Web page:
Russian ripples felt in gilts


UK STOCKS are expected to drop and bonds to gain this week as concern grows that economic turmoil in Asia and Russia will cut corporate profits, especially for banks. "Corporate earnings are continually being revised down and this is going to worsen," said Gareth Evans, an equity strategist at Nikko Europe.

On Friday, the FT-SE 100 Index tumbled 190.4 points, or 3.36 per cent, to 5477.0 - its biggest fall since 5 October 1992. Banks led declines, with Lloyds TSB plunging 41.5 pence, to 735p, and HSBC Holdings dropping 93p to 1,291p.

Still, the index closed the week little changed, supported by a rally that snapped on Thursday. Economic declines in Asia have thrown stock markets into turmoil recently as investors have bailed out of companies that depend on Asia for profit. These include banks such as HSBC and Standard Chartered, which earns 58 per cent of its profit in Asia.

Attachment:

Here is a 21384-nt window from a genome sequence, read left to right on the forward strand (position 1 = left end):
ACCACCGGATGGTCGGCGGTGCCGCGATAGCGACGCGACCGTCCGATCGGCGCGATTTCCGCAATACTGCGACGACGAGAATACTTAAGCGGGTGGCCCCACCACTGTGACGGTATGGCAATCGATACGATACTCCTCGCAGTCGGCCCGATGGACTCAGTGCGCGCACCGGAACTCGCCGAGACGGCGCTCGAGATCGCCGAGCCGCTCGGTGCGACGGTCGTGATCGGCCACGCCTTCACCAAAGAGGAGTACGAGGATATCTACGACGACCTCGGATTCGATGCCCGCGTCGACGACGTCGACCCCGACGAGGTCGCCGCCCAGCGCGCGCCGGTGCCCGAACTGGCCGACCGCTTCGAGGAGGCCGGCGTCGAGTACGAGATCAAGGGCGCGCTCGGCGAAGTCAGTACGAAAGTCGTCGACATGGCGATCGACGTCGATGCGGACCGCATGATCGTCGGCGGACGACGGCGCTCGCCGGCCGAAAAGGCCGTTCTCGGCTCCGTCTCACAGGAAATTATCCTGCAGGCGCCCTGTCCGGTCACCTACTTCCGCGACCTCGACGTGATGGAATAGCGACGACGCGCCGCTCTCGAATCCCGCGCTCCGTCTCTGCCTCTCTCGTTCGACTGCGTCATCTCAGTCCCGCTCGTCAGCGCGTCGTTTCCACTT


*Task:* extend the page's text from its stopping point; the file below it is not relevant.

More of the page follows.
Moscow warned on Friday that Russia's financial crisis will worsen. Its parliament was urged to speed the passage of measures needed to avert a collapse of the financial system. "This crisis has only just begun," said Prime Minister Sergei Kiriyenko.

Investors are concerned that combined with the woes of companies already struggling to boost profits in the face of Asia's recession, there could be further declines.

The broader FT-250 Index fell 2.08 per cent last week to 5074.5, and the FT-SE 350 Index, a combination of the other two, dropped 1.4 per cent to 2631.8. Losses were led by engineers, which make much of their profit abroad, and which fell as the pound strengthened. BTR dropped 10.9 per cent to 147 pence, Smiths Industries 9 per cent to 640p, and BBA Group 7.3 per cent to 388p.

In the gilt market, too, analysts expect Russia to be the focus. "Unless the situation there improves drastically, bonds look set to rally further," said Steve Andrew at Merrill Lynch. The only UK economic reports due this week - international trade figures and a survey of industrial activity - won't alter expectations that interest rates are on hold for the foreseeable future, and so won't affect gilt prices.

On Friday, gilts rose for a second day, driving yields to their lowest in more than 30 years, boosting demand for fixed-income assets. The yield on the benchmark government bond fell 10 basis points, to 5.44 per cent, having earlier touched a low of 5.42 per cent. That made a decline of 16 basis points in the week.

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